Run a script when windows resumes from suspend/sleep via WMI Event Consumer

You may want to achieve some power savings, but it turns out some services or programs misbehave.
One way around this issue is to run a script when the machine resumes. We can achieve this via two OS native methods:
Task Scheduler on Vista+
WMI Event consumer on Win2K+

I am going to only show my approach for the WMI Event, but I wanted to preempt the comments about task scheduler, yes – I am aware, but there are still two advantages to running it via WMI.
Works for all Windows flavors & it is embedding the script code within WMI, so no visibility to end users that they can modify or disable.
Both methods will run the script/code as SYSTEM, which can be a problem when your issues are related to GUI apps, such as Outlook/Exchange connectivity. This limitation does not exist with the excellent 1E NightWatchman that can run scripts as the logged in user. Without NightWatchman there is no way around programming WTSEnumerateSessions () -> WTSQueryUserToken() -> CreateEnvironmentBlock() -> CreateProcessAsUser() and actually compiling an executable that our script would have to call. Maybe I will post an actual example if some requests do come in.

The main obstacle I found with WMI scripts is the deployment. Likely you want to deploy this solution on a number of machines. The classical way would be to write a MOF file and compile that via mofcomp. I decided to actually create my instances via a VBS script. Note that no matter which approach, the Instances will have to be created while running in SYSTEM. Any consumers created as a regular user would only execute if that user is specifically logged in and is a local admin.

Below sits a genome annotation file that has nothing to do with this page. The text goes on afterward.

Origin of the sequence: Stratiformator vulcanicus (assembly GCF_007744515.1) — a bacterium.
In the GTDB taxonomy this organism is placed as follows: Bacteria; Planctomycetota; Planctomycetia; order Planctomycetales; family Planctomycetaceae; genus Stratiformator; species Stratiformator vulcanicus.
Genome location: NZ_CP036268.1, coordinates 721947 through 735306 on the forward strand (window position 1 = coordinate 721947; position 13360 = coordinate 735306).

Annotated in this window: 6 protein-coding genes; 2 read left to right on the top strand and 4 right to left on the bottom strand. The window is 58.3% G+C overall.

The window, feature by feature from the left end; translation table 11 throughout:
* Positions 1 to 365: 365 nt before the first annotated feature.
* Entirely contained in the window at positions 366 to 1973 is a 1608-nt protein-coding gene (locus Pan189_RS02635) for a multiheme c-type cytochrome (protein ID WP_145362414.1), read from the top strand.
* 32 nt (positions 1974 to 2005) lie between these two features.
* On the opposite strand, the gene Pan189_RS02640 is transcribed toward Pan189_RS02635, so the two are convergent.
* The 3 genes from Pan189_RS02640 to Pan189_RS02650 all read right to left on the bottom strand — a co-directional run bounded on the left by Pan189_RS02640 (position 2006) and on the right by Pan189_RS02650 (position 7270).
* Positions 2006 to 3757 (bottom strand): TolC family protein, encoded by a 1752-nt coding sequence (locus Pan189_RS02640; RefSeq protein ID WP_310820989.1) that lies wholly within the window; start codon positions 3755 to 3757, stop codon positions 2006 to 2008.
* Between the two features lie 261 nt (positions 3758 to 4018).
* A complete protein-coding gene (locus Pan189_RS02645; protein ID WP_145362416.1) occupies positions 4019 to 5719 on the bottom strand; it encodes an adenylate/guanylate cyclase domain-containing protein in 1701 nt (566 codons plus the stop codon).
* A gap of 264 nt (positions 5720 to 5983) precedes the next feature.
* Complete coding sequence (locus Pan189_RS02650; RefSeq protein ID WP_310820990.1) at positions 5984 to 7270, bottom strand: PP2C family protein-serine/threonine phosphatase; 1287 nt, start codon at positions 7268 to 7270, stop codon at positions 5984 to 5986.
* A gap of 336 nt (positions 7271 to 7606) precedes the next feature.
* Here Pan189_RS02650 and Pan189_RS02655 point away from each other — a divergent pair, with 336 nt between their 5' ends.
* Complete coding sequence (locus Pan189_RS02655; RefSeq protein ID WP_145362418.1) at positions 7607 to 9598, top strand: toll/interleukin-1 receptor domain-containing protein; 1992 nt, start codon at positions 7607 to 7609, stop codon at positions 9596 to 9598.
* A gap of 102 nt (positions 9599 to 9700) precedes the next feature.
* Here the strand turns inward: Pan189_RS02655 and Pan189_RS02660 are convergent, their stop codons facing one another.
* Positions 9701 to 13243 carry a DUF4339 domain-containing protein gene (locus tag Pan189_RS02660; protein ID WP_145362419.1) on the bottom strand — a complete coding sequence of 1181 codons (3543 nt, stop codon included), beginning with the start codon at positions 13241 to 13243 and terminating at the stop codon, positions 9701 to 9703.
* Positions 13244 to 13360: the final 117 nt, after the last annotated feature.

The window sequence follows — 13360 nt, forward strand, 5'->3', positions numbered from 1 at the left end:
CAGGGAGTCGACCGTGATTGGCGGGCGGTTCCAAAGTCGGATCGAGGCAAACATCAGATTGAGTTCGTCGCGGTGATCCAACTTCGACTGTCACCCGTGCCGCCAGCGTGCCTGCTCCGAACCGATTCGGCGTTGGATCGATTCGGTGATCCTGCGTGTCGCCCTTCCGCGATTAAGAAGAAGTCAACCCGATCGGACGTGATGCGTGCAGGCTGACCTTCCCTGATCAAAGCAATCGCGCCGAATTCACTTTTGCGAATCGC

This script will restart a specified Service on your machine. As an example only I am restarting “Wireless Zero Configuration” or in short WZCSVC which exists on all XP machines.
Each time this service stops/starts it will write into the application event log as source EAPOL. This is how you can verify the process worked.

Interesting bits worth noting from the script:
The script will force to use the 64bit version of Wscript when available, even if this script is launched via 32bit process such as the SCCM client. I do this via the WMI method Win32_Process whilst forcing to connect to the 64 bit WMI.
The following code snippet is relevant: objCtx.Add “__ProviderArchitecture”, 64 ‘Load 64bit version of WMI if available. In fact I should create another blog post just on how to escape the bit-ness via WMI of a process.

Use of vbNewLine for the script text. This is needed as VBScript is line aware and I have to somehow add the new line command into WMI. Note that vbCrLf doesn’t work for this scenario.

Remove SQL block comments via regex

My blog is a bit quiet sometimes, and this is because I usually want to post big projects.
However I think I should also post small code snippets as they may help somebody too.
Trevor just asked about how to detect SQL block statements via regex, and I remember I had to use such a regex in order to trim a massive SQL query into 8000 chars for a classic SCCM report.
Use this Perl regex to detect SQL block comments
/\*([^*]|[\r\n]|(\*+([^*/]|[\r\n])))*\*+/

This will not detect comments denoted by -- which you should not use anyway :)